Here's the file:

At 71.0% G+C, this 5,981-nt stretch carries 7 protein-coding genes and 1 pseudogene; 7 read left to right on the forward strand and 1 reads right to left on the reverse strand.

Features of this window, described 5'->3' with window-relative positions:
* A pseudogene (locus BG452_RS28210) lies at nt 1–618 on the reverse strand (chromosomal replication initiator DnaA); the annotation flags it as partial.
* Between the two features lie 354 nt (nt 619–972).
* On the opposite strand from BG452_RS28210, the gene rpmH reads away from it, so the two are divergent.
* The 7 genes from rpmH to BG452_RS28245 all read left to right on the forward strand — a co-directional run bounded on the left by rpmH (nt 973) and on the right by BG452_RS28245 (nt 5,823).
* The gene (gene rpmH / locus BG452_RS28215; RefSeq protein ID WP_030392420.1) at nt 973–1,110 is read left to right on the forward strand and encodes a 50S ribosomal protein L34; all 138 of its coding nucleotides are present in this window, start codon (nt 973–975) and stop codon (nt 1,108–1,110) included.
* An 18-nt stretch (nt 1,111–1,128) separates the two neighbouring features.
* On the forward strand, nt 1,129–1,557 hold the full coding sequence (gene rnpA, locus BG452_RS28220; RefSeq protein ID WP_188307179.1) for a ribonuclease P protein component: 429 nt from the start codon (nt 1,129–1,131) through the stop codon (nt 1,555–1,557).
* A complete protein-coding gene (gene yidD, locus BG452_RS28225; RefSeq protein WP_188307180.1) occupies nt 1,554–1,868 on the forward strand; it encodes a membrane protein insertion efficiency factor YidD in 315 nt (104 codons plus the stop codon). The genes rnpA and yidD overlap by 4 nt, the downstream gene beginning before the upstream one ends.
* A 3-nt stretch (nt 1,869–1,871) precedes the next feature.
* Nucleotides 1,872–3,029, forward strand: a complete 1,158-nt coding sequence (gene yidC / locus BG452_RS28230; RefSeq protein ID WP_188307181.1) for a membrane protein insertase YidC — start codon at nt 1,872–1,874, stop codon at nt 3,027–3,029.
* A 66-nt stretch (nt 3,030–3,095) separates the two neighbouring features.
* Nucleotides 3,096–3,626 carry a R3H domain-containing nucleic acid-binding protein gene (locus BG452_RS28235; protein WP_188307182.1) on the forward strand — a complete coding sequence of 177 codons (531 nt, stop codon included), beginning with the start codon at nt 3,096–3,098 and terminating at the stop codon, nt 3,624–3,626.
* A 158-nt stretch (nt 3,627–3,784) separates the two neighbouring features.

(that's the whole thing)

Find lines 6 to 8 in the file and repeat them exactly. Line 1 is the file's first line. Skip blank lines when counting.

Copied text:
* The 7 genes from rpmH to BG452_RS28245 all read left to right on the forward strand — a co-directional run bounded on the left by rpmH (nt 973) and on the right by BG452_RS28245 (nt 5,823).
* The gene (gene rpmH / locus BG452_RS28215; RefSeq protein ID WP_030392420.1) at nt 973–1,110 is read left to right on the forward strand and encodes a 50S ribosomal protein L34; all 138 of its coding nucleotides are present in this window, start codon (nt 973–975) and stop codon (nt 1,108–1,110) included.
* An 18-nt stretch (nt 1,111–1,128) separates the two neighbouring features.